Just keep it all clean clean clean. Plug any open hoses or ports to keep any junk out. I personally squirt any joints i am going to un-do with de-greaser (diesel or kero works well too) then blow down with air to keep as much dirt away as possible before cracking the joint.
Just take your time and mark hoses as you go.
One more thing, LOTS of oil when you re-assemble the pump. I always clean my parts with kero and blow them down with compressed air then apply generous amounts of oil when re-assembling. Lube all O rings before installing them to prevent pinching.
 

bluffcam

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well I got the pumps off and tore down. good news is nothing cratered and pumped metal through the system. bad news is it looks like the u-joint flopped around hit the bolt and knocked off one of the ears on the pump. I was thinking i would need a new housing/pump but after getting it all out and looking at the flimsy plate it was hooked to I wonder if there isn't much torque and stress there and 3 bolts would be OK(keeps pumps lined up). Other question is on the shoes, they do have some scratches and the book says “check for scratches” Other than the scratches the guts look good. If anyone has some experience/advice take a look at the pictures at:
http://www.mtaonline.net/~bluffcam/843/843.htm
 

Tazza

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well I got the pumps off and tore down. good news is nothing cratered and pumped metal through the system. bad news is it looks like the u-joint flopped around hit the bolt and knocked off one of the ears on the pump. I was thinking i would need a new housing/pump but after getting it all out and looking at the flimsy plate it was hooked to I wonder if there isn't much torque and stress there and 3 bolts would be OK(keeps pumps lined up). Other question is on the shoes, they do have some scratches and the book says “check for scratches” Other than the scratches the guts look good. If anyone has some experience/advice take a look at the pictures at:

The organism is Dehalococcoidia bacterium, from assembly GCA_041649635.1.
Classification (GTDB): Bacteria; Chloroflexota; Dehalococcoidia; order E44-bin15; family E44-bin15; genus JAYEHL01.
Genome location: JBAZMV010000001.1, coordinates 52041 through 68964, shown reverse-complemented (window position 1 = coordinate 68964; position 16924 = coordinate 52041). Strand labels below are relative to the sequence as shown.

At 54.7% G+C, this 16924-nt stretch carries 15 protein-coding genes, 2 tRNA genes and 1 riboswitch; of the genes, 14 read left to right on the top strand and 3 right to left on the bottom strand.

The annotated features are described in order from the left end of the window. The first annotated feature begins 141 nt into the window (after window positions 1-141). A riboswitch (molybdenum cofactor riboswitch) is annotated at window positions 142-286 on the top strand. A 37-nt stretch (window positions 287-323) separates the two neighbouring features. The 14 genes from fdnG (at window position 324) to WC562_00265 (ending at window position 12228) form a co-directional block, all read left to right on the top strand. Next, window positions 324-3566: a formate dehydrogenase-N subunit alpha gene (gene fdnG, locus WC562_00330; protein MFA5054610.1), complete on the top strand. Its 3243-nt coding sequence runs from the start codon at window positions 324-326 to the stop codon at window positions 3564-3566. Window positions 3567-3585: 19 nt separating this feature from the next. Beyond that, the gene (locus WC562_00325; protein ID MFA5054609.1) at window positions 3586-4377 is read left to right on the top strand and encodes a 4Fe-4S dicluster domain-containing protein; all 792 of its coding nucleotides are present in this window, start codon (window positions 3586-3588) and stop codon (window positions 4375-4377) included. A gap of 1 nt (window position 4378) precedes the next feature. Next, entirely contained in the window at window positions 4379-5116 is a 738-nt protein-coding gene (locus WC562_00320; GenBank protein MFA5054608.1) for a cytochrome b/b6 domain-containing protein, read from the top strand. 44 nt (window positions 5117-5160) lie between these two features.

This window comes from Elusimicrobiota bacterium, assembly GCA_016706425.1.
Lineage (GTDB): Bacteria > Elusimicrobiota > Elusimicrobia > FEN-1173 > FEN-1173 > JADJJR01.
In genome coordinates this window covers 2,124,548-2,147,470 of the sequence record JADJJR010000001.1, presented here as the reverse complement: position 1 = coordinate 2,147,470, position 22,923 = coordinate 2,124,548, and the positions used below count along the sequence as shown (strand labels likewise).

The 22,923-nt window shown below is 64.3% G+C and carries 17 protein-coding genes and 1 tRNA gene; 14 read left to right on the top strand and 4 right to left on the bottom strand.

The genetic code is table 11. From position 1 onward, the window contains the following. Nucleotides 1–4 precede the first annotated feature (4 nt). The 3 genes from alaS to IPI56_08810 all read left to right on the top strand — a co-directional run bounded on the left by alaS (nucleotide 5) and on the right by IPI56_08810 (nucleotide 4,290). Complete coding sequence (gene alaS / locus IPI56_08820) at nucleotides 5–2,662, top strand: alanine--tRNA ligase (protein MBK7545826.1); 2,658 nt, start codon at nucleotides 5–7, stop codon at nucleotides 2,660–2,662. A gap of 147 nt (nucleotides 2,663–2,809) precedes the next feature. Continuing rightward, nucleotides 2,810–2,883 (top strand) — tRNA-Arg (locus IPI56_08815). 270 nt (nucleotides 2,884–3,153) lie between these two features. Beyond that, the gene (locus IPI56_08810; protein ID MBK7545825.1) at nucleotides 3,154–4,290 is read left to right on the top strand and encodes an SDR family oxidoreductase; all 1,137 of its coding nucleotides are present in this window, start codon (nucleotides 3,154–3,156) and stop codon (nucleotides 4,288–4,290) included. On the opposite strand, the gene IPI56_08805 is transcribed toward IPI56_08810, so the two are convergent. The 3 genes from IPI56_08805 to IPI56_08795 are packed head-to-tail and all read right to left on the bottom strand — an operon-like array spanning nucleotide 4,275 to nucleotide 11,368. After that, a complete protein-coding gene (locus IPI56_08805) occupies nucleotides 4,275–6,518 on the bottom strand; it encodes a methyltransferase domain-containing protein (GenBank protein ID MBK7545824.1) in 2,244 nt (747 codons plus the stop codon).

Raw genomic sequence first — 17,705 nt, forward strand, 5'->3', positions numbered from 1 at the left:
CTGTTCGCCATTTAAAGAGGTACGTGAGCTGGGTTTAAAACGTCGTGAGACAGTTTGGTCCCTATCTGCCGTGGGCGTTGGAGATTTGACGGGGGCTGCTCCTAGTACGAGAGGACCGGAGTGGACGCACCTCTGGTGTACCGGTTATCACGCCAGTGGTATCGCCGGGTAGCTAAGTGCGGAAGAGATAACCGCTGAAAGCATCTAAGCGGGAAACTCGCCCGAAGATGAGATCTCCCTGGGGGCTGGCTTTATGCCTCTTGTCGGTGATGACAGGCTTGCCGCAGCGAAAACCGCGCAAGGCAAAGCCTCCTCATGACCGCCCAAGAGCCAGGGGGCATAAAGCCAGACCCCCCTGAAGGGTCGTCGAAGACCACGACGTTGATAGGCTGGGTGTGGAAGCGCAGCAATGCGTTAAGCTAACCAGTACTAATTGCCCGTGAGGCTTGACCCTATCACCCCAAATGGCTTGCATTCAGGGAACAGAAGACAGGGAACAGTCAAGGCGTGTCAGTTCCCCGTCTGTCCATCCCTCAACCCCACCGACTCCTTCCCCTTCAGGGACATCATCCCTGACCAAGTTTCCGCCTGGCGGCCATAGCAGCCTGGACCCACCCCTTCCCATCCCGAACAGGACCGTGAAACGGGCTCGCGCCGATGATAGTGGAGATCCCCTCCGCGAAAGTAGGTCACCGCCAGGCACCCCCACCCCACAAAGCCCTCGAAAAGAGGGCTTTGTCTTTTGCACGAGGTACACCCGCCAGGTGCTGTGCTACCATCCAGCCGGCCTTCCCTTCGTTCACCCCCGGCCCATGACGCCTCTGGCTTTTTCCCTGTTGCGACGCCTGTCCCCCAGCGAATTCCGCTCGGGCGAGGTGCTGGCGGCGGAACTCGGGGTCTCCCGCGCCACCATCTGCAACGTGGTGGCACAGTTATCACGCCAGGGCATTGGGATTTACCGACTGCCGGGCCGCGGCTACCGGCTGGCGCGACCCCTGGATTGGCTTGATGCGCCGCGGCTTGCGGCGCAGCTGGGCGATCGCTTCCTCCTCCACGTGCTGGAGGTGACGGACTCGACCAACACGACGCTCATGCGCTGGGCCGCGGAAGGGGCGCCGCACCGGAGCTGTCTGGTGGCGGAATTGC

http://www.mtaonline.net/~bluffcam/843/843.htm
There is a fair amount of torque put on the pump but i can't see that 3 bolts wouldn't hold it, but thats a decision you will need to make.
As for the shoes, scratches mean nothing, the shies run on the yoke and do pretty well nothing. Check the shoes for sharp edges, if they are sharp wipe the edges with wet and dry sand paper. When the are sharp that means you have wear and metal will start to flake off the sides, thats usually what makes them sharp. You don't want this metal coming loose and floating around the system.
The part you need to check wear on is the other end of the rotating group that runs on the swash plate. Grooves here effect performance. You can use a sheet of glass and wet and dry sand paper to make them smooth again. I think sterlclan did this before, i did a quick search but couldn't find his post on it. It took a bit of work but cost next to nothing, just a gasket set and some sand paper.
 

bluffcam

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Oct 6, 2007
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There is a fair amount of torque put on the pump but i can't see that 3 bolts wouldn't hold it, but thats a decision you will need to make.
As for the shoes, scratches mean nothing, the shies run on the yoke and do pretty well nothing. Check the shoes for sharp edges, if they are sharp wipe the edges with wet and dry sand paper. When the are sharp that means you have wear and metal will start to flake off the sides, thats usually what makes them sharp. You don't want this metal coming loose and floating around the system.
The part you need to check wear on is the other end of the rotating group that runs on the swash plate. Grooves here effect performance. You can use a sheet of glass and wet and dry sand paper to make them smooth again. I think sterlclan did this before, i did a quick search but couldn't find his post on it. It took a bit of work but cost next to nothing, just a gasket set and some sand paper.
thanks for the lesson in hydrostatic pumps, no sharp edges on shoes and other end looks good. this machine won' win any beauty contests so i believe i'll put it back together when i get the new shaft and see how it does. good info